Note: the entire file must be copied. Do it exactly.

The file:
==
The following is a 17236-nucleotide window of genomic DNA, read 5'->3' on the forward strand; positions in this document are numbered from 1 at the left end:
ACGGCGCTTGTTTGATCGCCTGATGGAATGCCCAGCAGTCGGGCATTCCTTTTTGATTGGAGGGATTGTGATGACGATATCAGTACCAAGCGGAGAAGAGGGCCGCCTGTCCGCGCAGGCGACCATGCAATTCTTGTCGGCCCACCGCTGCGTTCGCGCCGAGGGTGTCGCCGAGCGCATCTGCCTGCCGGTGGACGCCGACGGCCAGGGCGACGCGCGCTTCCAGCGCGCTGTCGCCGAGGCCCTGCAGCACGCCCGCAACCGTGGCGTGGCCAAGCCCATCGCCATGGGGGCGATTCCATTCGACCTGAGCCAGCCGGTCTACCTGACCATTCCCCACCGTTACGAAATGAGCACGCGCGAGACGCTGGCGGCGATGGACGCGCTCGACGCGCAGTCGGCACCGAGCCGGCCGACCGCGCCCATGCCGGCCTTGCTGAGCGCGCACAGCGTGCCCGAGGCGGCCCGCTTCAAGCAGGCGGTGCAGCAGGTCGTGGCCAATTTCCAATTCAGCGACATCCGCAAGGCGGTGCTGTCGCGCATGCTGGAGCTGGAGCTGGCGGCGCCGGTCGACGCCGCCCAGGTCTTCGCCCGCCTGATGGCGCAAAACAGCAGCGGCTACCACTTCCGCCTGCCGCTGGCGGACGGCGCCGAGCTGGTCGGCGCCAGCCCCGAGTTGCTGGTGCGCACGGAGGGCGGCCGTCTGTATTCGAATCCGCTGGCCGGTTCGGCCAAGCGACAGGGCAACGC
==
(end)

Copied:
The following is a 17236-nucleotide window of genomic DNA, read 5'->3' on the forward strand; positions in this document are numbered from 1 at the left end:
ACGGCGCTTGTTTGATCGCCTGATGGAATGCCCAGCAGTCGGGCATTCCTTTTTGATTGGAGGGATTGTGATGACGATATCAGTACCAAGCGGAGAAGAGGGCCGCCTGTCCGCGCAGGCGACCATGCAATTCTTGTCGGCCCACCGCTGCGTTCGCGCCGAGGGTGTCGCCGAGCGCATCTGCCTGCCGGTGGACGCCGACGGCCAGGGCGACGCGCGCTTCCAGCGCGCTGTCGCCGAGGCCCTGCAGCACGCCCGCAACCGTGGCGTGGCCAAGCCCATCGCCATGGGGGCGATTCCATTCGACCTGAGCCAGCCGGTCTACCTGACCATTCCCCACCGTTACGAAATGAGCACGCGCGAGACGCTGGCGGCGATGGACGCGCTCGACGCGCAGTCGGCACCGAGCCGGCCGACCGCGCCCATGCCGGCCTTGCTGAGCGCGCACAGCGTGCCCGAGGCGGCCCGCTTCAAGCAGGCGGTGCAGCAGGTCGTGGCCAATTTCCAATTCAGCGACATCCGCAAGGCGGTGCTGTCGCGCATGCTGGAGCTGGAGCTGGCGGCGCCGGTCGACGCCGCCCAGGTCTTCGCCCGCCTGATGGCGCAAAACAGCAGCGGCTACCACTTCCGCCTGCCGCTGGCGGACGGCGCCGAGCTGGTCGGCGCCAGCCCCGAGTTGCTGGTGCGCACGGAGGGCGGCCGTCTGTATTCGAATCCGCTGGCCGGTTCGGCCAAGCGACAGGGCAACGC